"Project Ireland 2040 sets out a ratio of 2:1 in favour of public transport to road transport. We will maintain that ratio into the future, but still ensure there is a strong programme of investment in new roads to improve regional connectivity (e.g., bypasses of congested towns)."
12 of 27 questions

New petrol and diesel vehicles should be banned in the next ten years

The draft Climate Action Bill aims to ban the sale of new fossil fuel cars from 2030 in an effort to reduce emissions. Critics say that this is unrealistic.
Agree
Neither agree nor disagree
Disagree
No opinion/skip
Comment:
"We will increase our commitment to tackling climate change by enacting the Climate Action (Amendment) Bill in 2020. Accountability will be at the heart of this new law which will, among other measures, ban the sale of new petrol and diesel cars from 2030. "
13 of 27 questions

Should carbon taxes be increased?

Carbon tax applies to fossil fuels, e.g. oil, petrol, diesel, gas. It recently increased from €20 to €26 per tonne of CO2. The Climate Change Advisory Council recommends a rapid increase (€80 per tonne by 2030). Critics say that carbon tax disproportionately impacts those on low incomes.
Increased significantly (reaching €80 per tonne by 2030)
Increased at a more moderate rate
No increases
No opinion/skip
Comment:
"Thanks to the work of the Oireachtas Committee on Climate Action, there is cross-party support to increase the price of carbon to €80 per tonne by 2030. We know that this will not be easy for everyone. This is why we are committed to a series of incremental increases of €6 per tonne per year."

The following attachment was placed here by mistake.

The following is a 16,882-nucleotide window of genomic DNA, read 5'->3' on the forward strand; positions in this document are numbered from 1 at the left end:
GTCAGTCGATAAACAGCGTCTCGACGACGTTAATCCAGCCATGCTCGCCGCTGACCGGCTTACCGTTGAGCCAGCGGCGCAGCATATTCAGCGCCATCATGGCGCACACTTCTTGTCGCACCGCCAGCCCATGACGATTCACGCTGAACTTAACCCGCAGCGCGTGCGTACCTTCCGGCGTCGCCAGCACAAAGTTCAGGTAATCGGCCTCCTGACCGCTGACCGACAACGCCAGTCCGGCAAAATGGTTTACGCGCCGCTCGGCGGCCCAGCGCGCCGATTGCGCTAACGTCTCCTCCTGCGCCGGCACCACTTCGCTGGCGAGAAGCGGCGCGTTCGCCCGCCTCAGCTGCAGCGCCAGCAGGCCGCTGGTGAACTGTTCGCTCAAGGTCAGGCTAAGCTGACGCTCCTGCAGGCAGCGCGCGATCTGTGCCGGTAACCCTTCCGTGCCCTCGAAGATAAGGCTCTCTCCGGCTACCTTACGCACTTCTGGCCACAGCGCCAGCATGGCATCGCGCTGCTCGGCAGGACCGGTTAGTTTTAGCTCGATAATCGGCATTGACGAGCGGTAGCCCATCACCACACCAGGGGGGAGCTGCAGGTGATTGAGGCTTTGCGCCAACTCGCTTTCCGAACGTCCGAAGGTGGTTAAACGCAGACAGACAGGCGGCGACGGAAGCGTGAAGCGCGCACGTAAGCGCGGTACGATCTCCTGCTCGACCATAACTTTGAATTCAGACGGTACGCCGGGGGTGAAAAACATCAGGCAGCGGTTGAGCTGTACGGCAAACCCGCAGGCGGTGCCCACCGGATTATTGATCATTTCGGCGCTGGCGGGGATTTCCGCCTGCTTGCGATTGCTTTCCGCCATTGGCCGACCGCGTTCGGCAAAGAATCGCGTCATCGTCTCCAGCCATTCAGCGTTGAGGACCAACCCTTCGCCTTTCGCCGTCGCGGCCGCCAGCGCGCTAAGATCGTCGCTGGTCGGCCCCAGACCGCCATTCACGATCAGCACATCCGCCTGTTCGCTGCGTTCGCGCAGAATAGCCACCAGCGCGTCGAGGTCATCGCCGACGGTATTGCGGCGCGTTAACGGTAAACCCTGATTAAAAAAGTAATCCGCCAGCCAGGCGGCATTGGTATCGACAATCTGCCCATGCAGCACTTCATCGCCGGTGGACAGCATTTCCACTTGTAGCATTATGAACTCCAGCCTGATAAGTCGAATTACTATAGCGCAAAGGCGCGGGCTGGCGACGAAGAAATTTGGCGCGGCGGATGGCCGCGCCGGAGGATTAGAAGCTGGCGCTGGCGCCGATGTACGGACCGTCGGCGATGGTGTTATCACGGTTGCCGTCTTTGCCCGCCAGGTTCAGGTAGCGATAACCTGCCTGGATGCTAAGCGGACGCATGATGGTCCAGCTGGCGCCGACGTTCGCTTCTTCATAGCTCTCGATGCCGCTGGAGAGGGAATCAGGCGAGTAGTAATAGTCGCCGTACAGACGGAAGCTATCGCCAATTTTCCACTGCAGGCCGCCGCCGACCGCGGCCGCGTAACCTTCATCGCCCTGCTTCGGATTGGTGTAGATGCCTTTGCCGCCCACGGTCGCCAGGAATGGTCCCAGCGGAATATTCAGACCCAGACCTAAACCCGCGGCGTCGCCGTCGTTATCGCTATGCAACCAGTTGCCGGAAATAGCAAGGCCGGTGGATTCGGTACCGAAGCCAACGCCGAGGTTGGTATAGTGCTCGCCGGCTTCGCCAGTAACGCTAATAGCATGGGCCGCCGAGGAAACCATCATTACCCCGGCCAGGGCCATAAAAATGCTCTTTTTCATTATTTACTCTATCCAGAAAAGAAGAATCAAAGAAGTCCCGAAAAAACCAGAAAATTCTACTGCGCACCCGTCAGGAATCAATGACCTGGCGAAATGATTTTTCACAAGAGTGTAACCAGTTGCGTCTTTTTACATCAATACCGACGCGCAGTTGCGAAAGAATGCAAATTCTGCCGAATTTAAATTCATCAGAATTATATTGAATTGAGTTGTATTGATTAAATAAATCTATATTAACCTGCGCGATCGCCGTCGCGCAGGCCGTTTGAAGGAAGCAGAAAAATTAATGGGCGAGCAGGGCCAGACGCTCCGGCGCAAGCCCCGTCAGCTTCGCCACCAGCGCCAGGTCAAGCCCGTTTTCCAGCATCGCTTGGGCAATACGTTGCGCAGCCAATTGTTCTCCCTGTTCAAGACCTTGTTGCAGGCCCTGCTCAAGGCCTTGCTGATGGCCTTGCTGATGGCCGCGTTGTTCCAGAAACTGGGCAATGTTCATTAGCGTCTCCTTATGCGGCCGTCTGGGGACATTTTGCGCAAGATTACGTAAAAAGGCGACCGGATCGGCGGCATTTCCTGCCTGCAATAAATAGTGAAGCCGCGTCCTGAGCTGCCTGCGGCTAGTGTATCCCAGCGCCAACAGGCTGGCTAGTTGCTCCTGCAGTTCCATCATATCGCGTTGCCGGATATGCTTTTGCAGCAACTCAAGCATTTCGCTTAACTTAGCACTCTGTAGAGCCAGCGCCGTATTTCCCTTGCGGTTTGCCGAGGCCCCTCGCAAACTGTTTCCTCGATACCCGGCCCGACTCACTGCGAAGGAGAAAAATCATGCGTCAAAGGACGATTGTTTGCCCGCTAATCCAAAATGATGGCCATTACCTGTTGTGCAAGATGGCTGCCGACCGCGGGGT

14 of 27 questions

There should be a tax on greenhouse gas emissions from agriculture

Agriculture is a key sector in the Irish economy. It is also responsible for 33% of Ireland’s greenhouse gas emissions. Some have called for a new tax on greenhouse gas emissions from agriculture, but opponents say that would be too damaging to the agri-food industry.
Agree
Neither agree nor disagree
Disagree
No opinion/skip
Comment:
"We will work towards reducing agricultural emissions by increasing carbon sequestration, improving farm efficiency, animal breeding strategies, animal health and welfare policies and better use of technology. At the heart of this must be greater efficiencies and reduced input costs for farmers."